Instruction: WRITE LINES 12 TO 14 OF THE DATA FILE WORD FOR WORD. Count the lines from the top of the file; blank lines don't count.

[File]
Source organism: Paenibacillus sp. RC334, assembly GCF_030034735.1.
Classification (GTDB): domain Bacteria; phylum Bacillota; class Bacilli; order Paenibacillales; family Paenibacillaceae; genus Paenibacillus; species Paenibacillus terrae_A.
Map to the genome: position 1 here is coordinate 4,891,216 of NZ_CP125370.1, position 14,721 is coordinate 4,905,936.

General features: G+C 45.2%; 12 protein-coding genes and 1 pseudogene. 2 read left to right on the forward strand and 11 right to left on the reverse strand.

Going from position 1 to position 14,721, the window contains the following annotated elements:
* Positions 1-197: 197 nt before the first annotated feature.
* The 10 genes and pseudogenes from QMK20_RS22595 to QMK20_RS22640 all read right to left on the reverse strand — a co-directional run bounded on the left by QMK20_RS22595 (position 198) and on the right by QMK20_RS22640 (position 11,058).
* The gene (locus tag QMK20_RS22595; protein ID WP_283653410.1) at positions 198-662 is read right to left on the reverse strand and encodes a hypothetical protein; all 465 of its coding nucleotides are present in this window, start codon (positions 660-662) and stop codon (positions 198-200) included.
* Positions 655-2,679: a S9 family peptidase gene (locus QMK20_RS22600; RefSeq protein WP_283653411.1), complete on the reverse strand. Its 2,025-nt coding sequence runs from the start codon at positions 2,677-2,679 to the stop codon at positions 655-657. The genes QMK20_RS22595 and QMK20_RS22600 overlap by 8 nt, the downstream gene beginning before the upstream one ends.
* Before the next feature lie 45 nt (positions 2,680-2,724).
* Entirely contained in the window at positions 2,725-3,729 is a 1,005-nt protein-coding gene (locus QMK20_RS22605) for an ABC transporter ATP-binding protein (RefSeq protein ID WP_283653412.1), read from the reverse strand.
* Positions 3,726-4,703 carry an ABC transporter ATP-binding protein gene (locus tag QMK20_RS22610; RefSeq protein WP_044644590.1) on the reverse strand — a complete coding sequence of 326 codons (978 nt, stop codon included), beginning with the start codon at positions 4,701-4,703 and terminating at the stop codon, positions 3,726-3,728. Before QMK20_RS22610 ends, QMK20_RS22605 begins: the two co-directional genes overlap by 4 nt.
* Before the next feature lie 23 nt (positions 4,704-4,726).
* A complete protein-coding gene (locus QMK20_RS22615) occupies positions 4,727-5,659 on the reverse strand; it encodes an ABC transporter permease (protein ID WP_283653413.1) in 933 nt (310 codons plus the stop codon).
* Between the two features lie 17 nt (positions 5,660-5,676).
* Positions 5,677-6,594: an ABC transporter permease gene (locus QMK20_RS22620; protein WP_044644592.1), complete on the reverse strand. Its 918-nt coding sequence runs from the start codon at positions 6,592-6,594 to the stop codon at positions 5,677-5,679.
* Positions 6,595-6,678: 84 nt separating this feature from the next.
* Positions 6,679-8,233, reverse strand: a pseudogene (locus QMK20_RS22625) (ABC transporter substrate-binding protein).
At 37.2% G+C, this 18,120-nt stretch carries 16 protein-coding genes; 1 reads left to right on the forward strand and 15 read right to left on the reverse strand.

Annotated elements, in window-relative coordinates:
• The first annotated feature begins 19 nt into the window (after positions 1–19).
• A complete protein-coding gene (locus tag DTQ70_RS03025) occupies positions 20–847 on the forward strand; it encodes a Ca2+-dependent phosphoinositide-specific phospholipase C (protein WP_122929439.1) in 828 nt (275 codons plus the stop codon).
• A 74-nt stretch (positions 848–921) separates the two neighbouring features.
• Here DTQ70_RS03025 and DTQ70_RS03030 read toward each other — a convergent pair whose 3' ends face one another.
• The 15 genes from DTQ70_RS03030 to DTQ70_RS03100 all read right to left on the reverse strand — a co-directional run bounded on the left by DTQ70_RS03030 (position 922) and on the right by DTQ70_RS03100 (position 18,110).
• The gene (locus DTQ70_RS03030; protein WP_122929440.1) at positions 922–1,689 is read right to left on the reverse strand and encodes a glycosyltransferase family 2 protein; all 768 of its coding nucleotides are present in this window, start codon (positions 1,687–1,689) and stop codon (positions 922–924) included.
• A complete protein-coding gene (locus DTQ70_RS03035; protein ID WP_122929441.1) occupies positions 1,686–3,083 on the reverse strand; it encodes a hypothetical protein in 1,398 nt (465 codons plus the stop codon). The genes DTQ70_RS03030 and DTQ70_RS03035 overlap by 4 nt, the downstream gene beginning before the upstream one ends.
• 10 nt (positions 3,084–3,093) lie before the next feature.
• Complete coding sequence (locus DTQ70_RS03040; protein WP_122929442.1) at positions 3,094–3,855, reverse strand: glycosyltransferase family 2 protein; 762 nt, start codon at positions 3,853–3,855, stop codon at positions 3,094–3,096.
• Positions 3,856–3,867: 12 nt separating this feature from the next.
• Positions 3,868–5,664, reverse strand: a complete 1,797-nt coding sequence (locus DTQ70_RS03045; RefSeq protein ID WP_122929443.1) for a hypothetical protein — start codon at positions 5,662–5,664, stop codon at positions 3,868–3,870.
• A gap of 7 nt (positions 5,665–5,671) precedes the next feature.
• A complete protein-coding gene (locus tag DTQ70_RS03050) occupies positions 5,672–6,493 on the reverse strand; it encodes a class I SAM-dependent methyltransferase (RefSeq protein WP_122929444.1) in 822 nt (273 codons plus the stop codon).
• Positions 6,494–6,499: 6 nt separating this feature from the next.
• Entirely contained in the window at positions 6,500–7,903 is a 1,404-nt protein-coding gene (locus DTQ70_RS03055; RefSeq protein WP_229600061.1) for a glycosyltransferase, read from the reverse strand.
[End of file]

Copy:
* Positions 3,726-4,703 carry an ABC transporter ATP-binding protein gene (locus tag QMK20_RS22610; RefSeq protein WP_044644590.1) on the reverse strand — a complete coding sequence of 326 codons (978 nt, stop codon included), beginning with the start codon at positions 4,701-4,703 and terminating at the stop codon, positions 3,726-3,728. Before QMK20_RS22610 ends, QMK20_RS22605 begins: the two co-directional genes overlap by 4 nt.
* Before the next feature lie 23 nt (positions 4,704-4,726).
* A complete protein-coding gene (locus QMK20_RS22615) occupies positions 4,727-5,659 on the reverse strand; it encodes an ABC transporter permease (protein ID WP_283653413.1) in 933 nt (310 codons plus the stop codon).